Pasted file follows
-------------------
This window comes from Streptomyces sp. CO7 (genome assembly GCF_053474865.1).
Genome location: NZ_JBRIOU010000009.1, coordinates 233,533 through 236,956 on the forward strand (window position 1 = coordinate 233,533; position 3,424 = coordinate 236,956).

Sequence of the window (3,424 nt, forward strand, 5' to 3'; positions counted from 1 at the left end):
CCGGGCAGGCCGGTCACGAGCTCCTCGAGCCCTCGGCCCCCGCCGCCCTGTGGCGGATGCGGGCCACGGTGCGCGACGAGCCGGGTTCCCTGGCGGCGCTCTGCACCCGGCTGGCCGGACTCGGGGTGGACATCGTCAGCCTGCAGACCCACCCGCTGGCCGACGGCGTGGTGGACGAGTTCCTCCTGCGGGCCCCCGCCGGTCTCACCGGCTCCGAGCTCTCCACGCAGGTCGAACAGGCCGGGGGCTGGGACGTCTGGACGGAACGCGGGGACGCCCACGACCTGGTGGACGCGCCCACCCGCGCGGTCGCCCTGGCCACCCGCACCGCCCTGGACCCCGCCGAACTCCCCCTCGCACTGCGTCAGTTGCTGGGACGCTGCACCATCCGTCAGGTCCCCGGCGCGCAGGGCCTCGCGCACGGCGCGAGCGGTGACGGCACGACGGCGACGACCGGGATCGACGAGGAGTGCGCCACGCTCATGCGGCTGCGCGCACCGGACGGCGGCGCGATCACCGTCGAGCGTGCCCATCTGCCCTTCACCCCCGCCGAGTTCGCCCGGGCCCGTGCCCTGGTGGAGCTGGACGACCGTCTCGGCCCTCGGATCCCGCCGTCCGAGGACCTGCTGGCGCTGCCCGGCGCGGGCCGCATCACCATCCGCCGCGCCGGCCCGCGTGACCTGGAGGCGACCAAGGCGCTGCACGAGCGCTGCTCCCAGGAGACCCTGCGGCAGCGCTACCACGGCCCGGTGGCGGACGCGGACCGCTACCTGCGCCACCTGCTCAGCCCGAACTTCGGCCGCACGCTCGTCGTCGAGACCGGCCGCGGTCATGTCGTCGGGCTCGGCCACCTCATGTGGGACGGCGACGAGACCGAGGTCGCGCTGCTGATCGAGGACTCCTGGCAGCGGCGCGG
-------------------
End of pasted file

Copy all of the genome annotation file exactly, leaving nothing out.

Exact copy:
This window comes from Streptomyces sp. CO7 (genome assembly GCF_053474865.1).
Genome location: NZ_JBRIOU010000009.1, coordinates 233,533 through 236,956 on the forward strand (window position 1 = coordinate 233,533; position 3,424 = coordinate 236,956).

Sequence of the window (3,424 nt, forward strand, 5' to 3'; positions counted from 1 at the left end):
CCGGGCAGGCCGGTCACGAGCTCCTCGAGCCCTCGGCCCCCGCCGCCCTGTGGCGGATGCGGGCCACGGTGCGCGACGAGCCGGGTTCCCTGGCGGCGCTCTGCACCCGGCTGGCCGGACTCGGGGTGGACATCGTCAGCCTGCAGACCCACCCGCTGGCCGACGGCGTGGTGGACGAGTTCCTCCTGCGGGCCCCCGCCGGTCTCACCGGCTCCGAGCTCTCCACGCAGGTCGAACAGGCCGGGGGCTGGGACGTCTGGACGGAACGCGGGGACGCCCACGACCTGGTGGACGCGCCCACCCGCGCGGTCGCCCTGGCCACCCGCACCGCCCTGGACCCCGCCGAACTCCCCCTCGCACTGCGTCAGTTGCTGGGACGCTGCACCATCCGTCAGGTCCCCGGCGCGCAGGGCCTCGCGCACGGCGCGAGCGGTGACGGCACGACGGCGACGACCGGGATCGACGAGGAGTGCGCCACGCTCATGCGGCTGCGCGCACCGGACGGCGGCGCGATCACCGTCGAGCGTGCCCATCTGCCCTTCACCCCCGCCGAGTTCGCCCGGGCCCGTGCCCTGGTGGAGCTGGACGACCGTCTCGGCCCTCGGATCCCGCCGTCCGAGGACCTGCTGGCGCTGCCCGGCGCGGGCCGCATCACCATCCGCCGCGCCGGCCCGCGTGACCTGGAGGCGACCAAGGCGCTGCACGAGCGCTGCTCCCAGGAGACCCTGCGGCAGCGCTACCACGGCCCGGTGGCGGACGCGGACCGCTACCTGCGCCACCTGCTCAGCCCGAACTTCGGCCGCACGCTCGTCGTCGAGACCGGCCGCGGTCATGTCGTCGGGCTCGGCCACCTCATGTGGGACGGCGACGAGACCGAGGTCGCGCTGCTGATCGAGGACTCCTGGCAGCGGCGCGG